Maintaining transparency in all facets of property management is absolutely essential. Not only can conflicts of interest breed problems of trust or raise ethical questions, they can even have legal ramifications if someone stands to benefit outside of legal guidelines. This is especially true pertaining to conflicts of interest between management companies and developers, during the transition of control.
For this reason, it’s always a smart idea for a Homeowners Association (HOA) to hire a new management company post-development. An existing relationship between a management company and a developer means that same management company can’t be impartial when representing the HOA. Bringing on new HOA management in Chandler, AZ resolves this entirely.
What’s the Conflict of Interest?
The question is often, “What does a management company have to gain from a relationship with a developer?” The answer is—as it almost always is—financial in nature. Management companies are often more willing to overlook developer defects in exchange for continued business from the developer. This is great for the management company and the developer, but the residents are left with lackluster results.
Bringing in new management means bringing in someone with objectivity. Defects won’t be skipped and benchmarks for quality are established higher, where they should be. New management will also bring with it new, objective experts—such as engineers, who pave the way for quality moving forward and ensure developers are held to high standards.
What Variables Need to Be Controlled?
The process isn’t as simple as “out with the old, in with the new” when it comes to bringing in new HOA management in Chandler, AZ. In fact, there’s a laundry list of boxes that need to be checked for a transparent transition. Having these items ensures nothing is being swept under the rug during a transition and can bring to light prior conflicts of interest.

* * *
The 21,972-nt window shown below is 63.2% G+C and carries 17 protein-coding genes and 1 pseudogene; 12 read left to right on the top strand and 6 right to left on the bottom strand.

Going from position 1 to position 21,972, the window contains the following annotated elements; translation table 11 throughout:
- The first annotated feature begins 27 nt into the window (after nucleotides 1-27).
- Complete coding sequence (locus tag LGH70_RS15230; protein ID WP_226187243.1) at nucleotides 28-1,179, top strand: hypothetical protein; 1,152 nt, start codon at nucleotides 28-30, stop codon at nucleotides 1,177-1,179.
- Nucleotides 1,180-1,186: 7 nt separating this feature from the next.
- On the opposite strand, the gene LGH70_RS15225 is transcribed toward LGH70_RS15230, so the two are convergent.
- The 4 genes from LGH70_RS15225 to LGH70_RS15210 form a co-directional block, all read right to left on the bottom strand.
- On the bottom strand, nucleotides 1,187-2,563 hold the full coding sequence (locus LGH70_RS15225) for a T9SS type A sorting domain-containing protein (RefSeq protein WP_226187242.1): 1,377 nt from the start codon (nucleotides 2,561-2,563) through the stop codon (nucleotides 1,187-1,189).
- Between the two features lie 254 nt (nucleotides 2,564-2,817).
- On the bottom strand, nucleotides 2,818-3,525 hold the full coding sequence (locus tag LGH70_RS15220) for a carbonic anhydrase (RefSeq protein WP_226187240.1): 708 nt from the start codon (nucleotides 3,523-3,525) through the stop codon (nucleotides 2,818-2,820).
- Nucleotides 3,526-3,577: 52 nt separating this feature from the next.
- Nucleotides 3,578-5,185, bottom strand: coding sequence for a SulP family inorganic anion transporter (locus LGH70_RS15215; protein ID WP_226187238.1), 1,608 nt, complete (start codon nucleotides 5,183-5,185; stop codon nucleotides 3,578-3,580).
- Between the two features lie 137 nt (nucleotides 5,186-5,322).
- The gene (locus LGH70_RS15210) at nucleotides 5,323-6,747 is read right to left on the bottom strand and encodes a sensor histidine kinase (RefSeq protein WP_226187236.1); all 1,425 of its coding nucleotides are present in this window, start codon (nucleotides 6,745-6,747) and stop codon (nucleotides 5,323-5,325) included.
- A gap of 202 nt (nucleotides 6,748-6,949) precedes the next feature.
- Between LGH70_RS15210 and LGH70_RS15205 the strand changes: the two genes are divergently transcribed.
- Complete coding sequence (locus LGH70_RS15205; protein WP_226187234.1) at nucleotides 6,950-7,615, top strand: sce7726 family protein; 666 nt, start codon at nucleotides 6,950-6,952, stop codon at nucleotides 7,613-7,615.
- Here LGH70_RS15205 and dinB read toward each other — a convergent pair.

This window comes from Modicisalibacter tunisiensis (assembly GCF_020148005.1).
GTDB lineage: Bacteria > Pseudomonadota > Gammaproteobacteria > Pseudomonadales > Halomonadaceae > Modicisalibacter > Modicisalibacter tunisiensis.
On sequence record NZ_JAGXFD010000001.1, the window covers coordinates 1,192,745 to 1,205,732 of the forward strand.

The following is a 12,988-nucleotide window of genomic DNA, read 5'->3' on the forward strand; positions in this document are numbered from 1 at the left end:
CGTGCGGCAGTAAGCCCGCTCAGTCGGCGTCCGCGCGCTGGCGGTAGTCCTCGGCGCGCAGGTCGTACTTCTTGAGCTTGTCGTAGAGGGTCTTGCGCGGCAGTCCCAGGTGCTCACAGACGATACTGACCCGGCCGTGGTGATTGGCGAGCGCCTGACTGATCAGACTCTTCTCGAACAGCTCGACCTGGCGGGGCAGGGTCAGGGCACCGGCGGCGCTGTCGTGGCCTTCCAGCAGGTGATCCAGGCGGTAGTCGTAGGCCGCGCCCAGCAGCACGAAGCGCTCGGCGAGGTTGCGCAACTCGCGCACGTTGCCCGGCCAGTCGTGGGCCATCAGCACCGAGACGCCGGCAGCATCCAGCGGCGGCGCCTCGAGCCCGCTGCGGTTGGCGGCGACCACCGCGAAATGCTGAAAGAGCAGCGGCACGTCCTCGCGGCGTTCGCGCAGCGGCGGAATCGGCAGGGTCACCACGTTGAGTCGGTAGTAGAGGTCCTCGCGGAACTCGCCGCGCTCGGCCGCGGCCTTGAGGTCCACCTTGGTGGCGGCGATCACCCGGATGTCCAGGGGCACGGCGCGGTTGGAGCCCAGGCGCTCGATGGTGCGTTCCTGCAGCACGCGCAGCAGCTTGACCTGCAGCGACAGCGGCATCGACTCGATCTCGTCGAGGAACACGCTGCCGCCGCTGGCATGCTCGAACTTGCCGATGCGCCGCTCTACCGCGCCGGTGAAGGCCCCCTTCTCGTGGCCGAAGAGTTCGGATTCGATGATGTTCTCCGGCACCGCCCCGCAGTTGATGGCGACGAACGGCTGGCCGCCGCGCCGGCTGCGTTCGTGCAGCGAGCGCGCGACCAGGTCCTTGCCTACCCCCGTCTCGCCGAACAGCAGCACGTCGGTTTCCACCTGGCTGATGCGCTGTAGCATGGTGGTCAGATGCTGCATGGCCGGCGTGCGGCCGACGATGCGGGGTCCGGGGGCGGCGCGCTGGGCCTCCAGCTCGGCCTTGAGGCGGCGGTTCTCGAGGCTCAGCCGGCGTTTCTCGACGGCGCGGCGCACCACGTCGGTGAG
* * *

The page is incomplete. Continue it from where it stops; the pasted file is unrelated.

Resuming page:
These documents can include articles of incorporation, CC&Rs, annual reports, bylaws, financial filings, the common area tract deed and any meeting minutes. These establish the prior record and help the new management pick up the task more efficiently.
This includes all day-to-day records or manuals, managed funds, budget items, current account statements and balances, accounts payable records and invoices, both outstanding and recent. Financials will shed light on the goings-on of the association. Insurance policies would also be included here.
This includes all records of current unit owners as well as recently vacated persons. Also included here would be approved vendors and any current contracts with vendors for services.
Any and all plans, blueprints or drawings pertaining to the common area facilities are needed, as well as landscaping diagrams and utility maps. Any existing or previous warranties need to be validated with paperwork. Finally, details and confirmation of compliance with all facilities codes need to be on record with the new management company and the local governance.
Eliminating Conflicts of Interest
Realization for the potential of a conflict of interest is the first step for a HOA in protecting itself and its residents from collusion. Bringing in an impartial management company and furnishing them with everything they need to take the reins means installing a new level of transparency and trust.